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Seismic retrofit stalled on ramps to Queensway Bay Bridge in Long Beach

March 22, 2011|By Rong-Gong Lin II | Los Angeles Times Staff Writer

Work has been stopped for four months on a critical structural retrofit project of ramps leading to a bridge in Long Beach, and there is no sign when it will resume.

The retrofit of the two ramps on the southbound lanes of Queensway Bay Bridge, which connects downtown Long Beach with the Port of Long Beach, was abruptly halted Nov. 19 with only 35% of the work completed. The contractor has abandoned the site, according to the Los Angeles County Department of Public Works, which hired Granada Hills-based A.M. Classic Construction for the project.

"How soon are we going to get this resolved so we can get people back on the job?" county Supervisor Don Knabe asked at Tuesday's meeting of the Board of Supervisors.

Knabe got no answer. County officials are mired in legal maneuvering over whether to declare the contractor in default.

Although Department of Public Works officials recommended such action two weeks ago, supervisors did not act after an advocate argued on behalf of the contractor that such a move would mar the contractor's ability to gain government contracts in the future.

On Tuesday, a public works official said the department is continuing to work on the dispute and hopes to wrap up a resolution quickly. The department is now asking that supervisors not act on the recommendation to declare A.M. Classic in default until mid-April.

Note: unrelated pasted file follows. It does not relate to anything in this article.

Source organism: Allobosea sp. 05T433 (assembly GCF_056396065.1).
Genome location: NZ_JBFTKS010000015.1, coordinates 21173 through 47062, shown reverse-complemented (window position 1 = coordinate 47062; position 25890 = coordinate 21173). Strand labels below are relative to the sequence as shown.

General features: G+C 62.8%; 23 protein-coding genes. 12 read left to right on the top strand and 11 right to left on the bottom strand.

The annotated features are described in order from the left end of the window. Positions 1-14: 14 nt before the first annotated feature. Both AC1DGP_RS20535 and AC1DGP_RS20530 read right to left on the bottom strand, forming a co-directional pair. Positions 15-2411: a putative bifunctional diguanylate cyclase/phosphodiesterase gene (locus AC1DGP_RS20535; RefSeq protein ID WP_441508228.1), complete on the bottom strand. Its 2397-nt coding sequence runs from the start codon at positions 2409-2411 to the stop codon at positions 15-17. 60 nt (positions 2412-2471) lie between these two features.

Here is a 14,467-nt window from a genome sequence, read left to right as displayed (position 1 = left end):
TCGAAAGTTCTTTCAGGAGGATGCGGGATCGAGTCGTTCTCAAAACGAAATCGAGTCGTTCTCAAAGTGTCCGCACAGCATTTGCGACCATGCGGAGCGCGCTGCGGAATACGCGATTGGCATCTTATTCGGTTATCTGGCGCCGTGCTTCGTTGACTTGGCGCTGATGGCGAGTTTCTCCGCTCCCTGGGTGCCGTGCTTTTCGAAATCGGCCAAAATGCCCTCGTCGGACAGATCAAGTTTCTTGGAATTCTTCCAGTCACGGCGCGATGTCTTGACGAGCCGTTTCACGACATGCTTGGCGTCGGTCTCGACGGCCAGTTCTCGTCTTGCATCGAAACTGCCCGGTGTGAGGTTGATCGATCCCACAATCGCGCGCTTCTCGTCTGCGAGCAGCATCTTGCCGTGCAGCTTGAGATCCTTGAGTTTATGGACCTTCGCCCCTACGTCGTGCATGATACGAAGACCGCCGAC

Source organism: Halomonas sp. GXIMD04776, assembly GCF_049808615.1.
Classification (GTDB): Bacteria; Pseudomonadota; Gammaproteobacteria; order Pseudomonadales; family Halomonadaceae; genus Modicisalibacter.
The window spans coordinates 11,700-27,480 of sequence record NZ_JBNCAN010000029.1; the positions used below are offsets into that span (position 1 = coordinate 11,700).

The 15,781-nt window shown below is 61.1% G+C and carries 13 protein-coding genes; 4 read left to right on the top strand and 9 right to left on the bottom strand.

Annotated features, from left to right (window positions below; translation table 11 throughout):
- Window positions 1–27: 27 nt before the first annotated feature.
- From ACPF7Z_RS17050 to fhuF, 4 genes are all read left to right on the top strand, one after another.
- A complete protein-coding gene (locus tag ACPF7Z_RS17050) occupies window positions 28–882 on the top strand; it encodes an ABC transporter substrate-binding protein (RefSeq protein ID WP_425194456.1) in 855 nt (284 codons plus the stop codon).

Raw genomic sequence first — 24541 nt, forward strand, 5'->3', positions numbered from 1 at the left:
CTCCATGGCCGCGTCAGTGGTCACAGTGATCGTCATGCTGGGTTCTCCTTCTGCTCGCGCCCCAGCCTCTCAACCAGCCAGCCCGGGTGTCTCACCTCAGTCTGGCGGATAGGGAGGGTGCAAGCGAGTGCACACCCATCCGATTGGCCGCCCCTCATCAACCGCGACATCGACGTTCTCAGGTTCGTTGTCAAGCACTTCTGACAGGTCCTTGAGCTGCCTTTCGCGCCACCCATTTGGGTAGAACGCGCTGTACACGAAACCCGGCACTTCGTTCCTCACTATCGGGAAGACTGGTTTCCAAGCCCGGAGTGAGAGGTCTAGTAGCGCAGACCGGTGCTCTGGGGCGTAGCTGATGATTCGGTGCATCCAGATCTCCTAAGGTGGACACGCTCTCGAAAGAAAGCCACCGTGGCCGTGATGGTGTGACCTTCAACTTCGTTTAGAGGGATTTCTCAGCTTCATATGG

Oscar Mahdavi, owner of A.M. Classic, said in a phone interview that the Department of Public Works was being "very, very harsh on me and my company." He said he stopped work because the county owed him more than $1 million, and said he ran into technical problems as his company started to work. Mahdavi said he has been working on public works contracts for 25 years, including bridge-widening and retrofit jobs.

The Queensway Bay Bridge is at the mouth of the Los Angeles River and is primarily used by passenger vehicles. If it collapses, it would affect cargo traffic from the Pacific Ocean, said Lee Peterson, spokesman for the Port of Long Beach.

"It's an important project. Seismic safety is important," Peterson said.

According to the Department of Public Works, there were flaws in the contractor's methods, including cracking observed on an adjacent roadway during the retrofit work.

"Despite being notified of the damage caused by its procedures, the contractor refused to adjust its operations," a county memo said. The county alleged that the contractor abandoned the site "without ensuring the safety of the bridge," and county crews had to install timber supports to protect the bridge.

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